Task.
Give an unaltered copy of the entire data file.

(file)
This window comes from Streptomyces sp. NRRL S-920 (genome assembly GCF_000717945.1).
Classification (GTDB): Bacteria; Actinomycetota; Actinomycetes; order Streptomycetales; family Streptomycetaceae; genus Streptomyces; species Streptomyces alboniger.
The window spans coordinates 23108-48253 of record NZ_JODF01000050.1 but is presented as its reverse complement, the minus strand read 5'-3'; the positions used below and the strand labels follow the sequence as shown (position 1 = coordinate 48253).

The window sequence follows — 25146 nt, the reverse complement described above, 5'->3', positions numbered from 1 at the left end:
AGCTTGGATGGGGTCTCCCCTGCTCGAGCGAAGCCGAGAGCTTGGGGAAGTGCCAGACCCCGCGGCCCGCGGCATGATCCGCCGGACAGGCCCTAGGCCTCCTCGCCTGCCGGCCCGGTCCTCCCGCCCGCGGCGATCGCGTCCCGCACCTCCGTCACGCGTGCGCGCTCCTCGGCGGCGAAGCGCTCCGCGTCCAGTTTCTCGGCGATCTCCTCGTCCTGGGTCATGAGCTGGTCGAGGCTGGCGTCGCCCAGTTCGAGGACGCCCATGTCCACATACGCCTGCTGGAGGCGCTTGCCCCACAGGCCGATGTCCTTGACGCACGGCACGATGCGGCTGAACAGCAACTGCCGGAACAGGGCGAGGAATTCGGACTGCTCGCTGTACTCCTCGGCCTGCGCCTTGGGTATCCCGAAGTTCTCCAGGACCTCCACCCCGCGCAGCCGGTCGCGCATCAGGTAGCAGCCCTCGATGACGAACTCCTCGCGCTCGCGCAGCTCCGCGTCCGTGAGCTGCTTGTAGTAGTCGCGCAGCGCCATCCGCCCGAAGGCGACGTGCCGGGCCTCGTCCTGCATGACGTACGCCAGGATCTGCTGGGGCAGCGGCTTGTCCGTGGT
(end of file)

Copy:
This window comes from Streptomyces sp. NRRL S-920 (genome assembly GCF_000717945.1).
Classification (GTDB): Bacteria; Actinomycetota; Actinomycetes; order Streptomycetales; family Streptomycetaceae; genus Streptomyces; species Streptomyces alboniger.
The window spans coordinates 23108-48253 of record NZ_JODF01000050.1 but is presented as its reverse complement, the minus strand read 5'-3'; the positions used below and the strand labels follow the sequence as shown (position 1 = coordinate 48253).

The window sequence follows — 25146 nt, the reverse complement described above, 5'->3', positions numbered from 1 at the left end:
AGCTTGGATGGGGTCTCCCCTGCTCGAGCGAAGCCGAGAGCTTGGGGAAGTGCCAGACCCCGCGGCCCGCGGCATGATCCGCCGGACAGGCCCTAGGCCTCCTCGCCTGCCGGCCCGGTCCTCCCGCCCGCGGCGATCGCGTCCCGCACCTCCGTCACGCGTGCGCGCTCCTCGGCGGCGAAGCGCTCCGCGTCCAGTTTCTCGGCGATCTCCTCGTCCTGGGTCATGAGCTGGTCGAGGCTGGCGTCGCCCAGTTCGAGGACGCCCATGTCCACATACGCCTGCTGGAGGCGCTTGCCCCACAGGCCGATGTCCTTGACGCACGGCACGATGCGGCTGAACAGCAACTGCCGGAACAGGGCGAGGAATTCGGACTGCTCGCTGTACTCCTCGGCCTGCGCCTTGGGTATCCCGAAGTTCTCCAGGACCTCCACCCCGCGCAGCCGGTCGCGCATCAGGTAGCAGCCCTCGATGACGAACTCCTCGCGCTCGCGCAGCTCCGCGTCCGTGAGCTGCTTGTAGTAGTCGCGCAGCGCCATCCGCCCGAAGGCGACGTGCCGGGCCTCGTCCTGCATGACGTACGCCAGGATCTGCTGGGGCAGCGGCTTGTCCGTGGT